Will the bonus tax really cause a bankers’ exodus?

It is surely a measure of how unpopular bankers are that even the Daily Mail sides with the government on the windfall tax. Whatever the practical problems of such a tax, and there are many, the moral and political arguments are stacked against the bankers. As the FT’s Martin Wolf succinctly put it:

[I]t is hard to argue in favour of exceptional interventions to bail out the financial sector at times of crisis, and also against exceptional interventions to recoup costs when the crisis is past. “Windfall” support should be matched by windfall taxes.

According to the Guardian, the Chancellor wants a shock tax to break the bonus culture. The shock already seems to be working if the bleating from grandees of the financial sector is anything to go by. By introducing such a tax, Alistair Darling will be calling the bluff on a twenty year old orthodoxy – that if you over-tax and over-regulate the financial services industry, banks and bankers will relocate en masse to other countries.

The time is probably as right as it will ever be to test this myth. After all, the job market even for bankers is not great at the moment. Are there really enough vacancies in Switzerland, Dubai and Singapore for so many of Britain’s brightest and best? Are bankers really so mercenary that they would abandon family, friends, aging parents and children settled at school just to avoid a tax increase?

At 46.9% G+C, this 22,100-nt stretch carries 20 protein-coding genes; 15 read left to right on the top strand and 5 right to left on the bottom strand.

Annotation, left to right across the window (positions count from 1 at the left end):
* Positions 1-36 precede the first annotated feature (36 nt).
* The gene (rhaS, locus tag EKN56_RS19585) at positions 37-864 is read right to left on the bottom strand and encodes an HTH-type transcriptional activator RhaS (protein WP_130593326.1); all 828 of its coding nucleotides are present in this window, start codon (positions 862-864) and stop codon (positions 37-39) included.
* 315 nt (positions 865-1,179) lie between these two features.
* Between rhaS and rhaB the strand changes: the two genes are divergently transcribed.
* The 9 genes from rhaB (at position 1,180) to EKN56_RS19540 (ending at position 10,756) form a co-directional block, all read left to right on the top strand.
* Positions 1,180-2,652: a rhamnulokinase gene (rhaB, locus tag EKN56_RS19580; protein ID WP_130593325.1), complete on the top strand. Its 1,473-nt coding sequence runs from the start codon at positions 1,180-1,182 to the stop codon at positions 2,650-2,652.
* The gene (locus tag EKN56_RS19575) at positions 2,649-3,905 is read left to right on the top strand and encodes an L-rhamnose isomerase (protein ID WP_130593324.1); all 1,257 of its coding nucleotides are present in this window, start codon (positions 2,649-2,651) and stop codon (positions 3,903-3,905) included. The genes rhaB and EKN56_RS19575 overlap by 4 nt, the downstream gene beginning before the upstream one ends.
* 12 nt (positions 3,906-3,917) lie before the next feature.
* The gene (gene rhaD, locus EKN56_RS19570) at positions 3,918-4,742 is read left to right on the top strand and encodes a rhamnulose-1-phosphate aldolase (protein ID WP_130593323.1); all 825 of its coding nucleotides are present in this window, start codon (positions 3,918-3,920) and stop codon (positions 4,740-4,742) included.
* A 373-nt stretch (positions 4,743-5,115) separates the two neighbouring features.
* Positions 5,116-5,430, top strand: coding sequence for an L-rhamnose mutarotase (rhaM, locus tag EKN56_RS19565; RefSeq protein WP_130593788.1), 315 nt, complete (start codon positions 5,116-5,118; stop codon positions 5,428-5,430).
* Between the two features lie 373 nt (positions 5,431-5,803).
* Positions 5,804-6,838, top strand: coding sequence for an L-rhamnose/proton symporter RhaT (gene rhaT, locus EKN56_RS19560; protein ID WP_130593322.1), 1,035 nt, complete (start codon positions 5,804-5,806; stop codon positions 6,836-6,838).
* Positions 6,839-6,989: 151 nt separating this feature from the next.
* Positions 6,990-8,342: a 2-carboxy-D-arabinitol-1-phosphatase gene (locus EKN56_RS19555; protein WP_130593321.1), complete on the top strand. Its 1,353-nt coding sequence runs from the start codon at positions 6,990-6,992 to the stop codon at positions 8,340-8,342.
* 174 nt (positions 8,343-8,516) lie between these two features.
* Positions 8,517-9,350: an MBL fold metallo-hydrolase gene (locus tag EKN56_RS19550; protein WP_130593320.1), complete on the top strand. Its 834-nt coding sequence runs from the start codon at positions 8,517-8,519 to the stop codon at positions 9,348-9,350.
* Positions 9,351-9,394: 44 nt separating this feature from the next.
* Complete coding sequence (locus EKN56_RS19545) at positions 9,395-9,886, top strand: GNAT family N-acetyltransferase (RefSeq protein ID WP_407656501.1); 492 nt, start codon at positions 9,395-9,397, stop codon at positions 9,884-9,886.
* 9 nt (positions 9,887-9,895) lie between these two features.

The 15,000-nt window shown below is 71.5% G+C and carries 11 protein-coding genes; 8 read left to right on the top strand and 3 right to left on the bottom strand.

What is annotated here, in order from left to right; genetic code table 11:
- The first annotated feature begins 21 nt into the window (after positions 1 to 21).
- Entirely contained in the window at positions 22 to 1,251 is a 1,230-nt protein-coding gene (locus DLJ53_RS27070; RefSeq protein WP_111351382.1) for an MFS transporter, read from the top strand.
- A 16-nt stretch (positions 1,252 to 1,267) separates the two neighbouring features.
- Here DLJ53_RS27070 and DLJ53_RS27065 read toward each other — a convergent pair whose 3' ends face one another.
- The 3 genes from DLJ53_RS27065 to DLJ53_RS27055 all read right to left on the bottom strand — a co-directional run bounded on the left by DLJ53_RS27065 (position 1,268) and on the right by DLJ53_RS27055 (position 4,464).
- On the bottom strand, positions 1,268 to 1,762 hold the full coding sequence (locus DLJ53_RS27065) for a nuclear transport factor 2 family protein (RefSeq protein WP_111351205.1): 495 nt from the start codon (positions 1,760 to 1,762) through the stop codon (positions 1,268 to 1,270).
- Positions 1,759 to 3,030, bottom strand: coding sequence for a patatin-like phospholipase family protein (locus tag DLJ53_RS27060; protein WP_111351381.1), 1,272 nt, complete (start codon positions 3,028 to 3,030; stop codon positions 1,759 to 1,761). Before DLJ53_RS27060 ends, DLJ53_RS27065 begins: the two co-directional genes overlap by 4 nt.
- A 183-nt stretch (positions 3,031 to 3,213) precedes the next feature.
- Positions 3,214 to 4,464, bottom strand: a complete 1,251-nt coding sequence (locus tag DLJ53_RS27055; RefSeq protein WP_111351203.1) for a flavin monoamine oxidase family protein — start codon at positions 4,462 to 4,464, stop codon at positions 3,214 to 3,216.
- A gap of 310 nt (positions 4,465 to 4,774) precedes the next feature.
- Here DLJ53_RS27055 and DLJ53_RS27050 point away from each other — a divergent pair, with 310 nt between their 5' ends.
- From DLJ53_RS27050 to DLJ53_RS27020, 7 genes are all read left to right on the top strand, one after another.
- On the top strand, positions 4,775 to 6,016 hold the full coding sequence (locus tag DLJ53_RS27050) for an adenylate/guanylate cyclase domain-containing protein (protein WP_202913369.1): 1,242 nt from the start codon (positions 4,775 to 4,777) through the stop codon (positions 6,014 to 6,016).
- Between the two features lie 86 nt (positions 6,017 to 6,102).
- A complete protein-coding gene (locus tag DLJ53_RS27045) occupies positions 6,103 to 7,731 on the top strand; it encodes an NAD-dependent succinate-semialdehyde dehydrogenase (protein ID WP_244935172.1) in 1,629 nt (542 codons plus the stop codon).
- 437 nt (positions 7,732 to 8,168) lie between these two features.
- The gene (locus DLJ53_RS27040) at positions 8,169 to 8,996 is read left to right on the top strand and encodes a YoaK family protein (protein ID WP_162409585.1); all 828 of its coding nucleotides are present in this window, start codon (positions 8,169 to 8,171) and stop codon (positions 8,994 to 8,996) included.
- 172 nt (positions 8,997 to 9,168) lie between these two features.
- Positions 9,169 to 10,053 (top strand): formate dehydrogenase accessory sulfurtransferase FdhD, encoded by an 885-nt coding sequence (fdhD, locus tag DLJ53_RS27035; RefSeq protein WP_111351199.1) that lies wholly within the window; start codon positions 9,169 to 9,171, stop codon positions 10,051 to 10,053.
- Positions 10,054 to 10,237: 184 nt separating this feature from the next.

I’ve been walking around all day signing that old Free song, Wishing Well.  How does it go again?

Run round the town, singin’ your blues, I know you ain’t goin’ anywhere.

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2 Responses to Will the bonus tax really cause a bankers’ exodus?

  1. mkeeffer says:

    Bankers are pretty much persona non grata in the States also these days. They will be taxed, but I wonder if elected officials who receive campaign funding from bankers have the necessary will to regulate them.

  2. thehrd says:

    I remember the Sun headlines about Kinnock, “will the last person to leave Britain please turn the light off” etc. I think Elton John and Phil Collins were two of the people saying they would leave at that time. If only……

    Quite frankly I would rather live in a country with less bankers and banks seeing as they have single handedly brought so much destruction to the economy. Maybe then we would focus more on a mixed economy and less on being a one trick pony.

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